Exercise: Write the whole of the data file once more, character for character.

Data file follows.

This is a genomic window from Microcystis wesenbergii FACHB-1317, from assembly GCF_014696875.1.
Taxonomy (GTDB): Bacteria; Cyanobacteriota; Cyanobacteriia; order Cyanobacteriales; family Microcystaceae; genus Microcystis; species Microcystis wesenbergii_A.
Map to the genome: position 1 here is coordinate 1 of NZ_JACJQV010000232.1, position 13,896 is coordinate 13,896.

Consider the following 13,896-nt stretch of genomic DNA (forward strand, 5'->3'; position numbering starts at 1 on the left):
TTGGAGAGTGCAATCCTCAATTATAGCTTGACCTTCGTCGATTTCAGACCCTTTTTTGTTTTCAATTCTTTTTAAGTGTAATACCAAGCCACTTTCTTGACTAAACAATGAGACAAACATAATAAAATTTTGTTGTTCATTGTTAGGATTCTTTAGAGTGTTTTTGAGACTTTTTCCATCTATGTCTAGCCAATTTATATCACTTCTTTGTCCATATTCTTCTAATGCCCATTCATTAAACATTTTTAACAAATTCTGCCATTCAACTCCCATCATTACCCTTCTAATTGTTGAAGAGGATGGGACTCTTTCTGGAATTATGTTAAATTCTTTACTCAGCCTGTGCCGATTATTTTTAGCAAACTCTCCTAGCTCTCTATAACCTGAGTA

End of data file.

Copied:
This is a genomic window from Microcystis wesenbergii FACHB-1317, from assembly GCF_014696875.1.
Taxonomy (GTDB): Bacteria; Cyanobacteriota; Cyanobacteriia; order Cyanobacteriales; family Microcystaceae; genus Microcystis; species Microcystis wesenbergii_A.
Map to the genome: position 1 here is coordinate 1 of NZ_JACJQV010000232.1, position 13,896 is coordinate 13,896.

Consider the following 13,896-nt stretch of genomic DNA (forward strand, 5'->3'; position numbering starts at 1 on the left):
TTGGAGAGTGCAATCCTCAATTATAGCTTGACCTTCGTCGATTTCAGACCCTTTTTTGTTTTCAATTCTTTTTAAGTGTAATACCAAGCCACTTTCTTGACTAAACAATGAGACAAACATAATAAAATTTTGTTGTTCATTGTTAGGATTCTTTAGAGTGTTTTTGAGACTTTTTCCATCTATGTCTAGCCAATTTATATCACTTCTTTGTCCATATTCTTCTAATGCCCATTCATTAAACATTTTTAACAAATTCTGCCATTCAACTCCCATCATTACCCTTCTAATTGTTGAAGAGGATGGGACTCTTTCTGGAATTATGTTAAATTCTTTACTCAGCCTGTGCCGATTATTTTTAGCAAACTCTCCTAGCTCTCTATAACCTGAGTA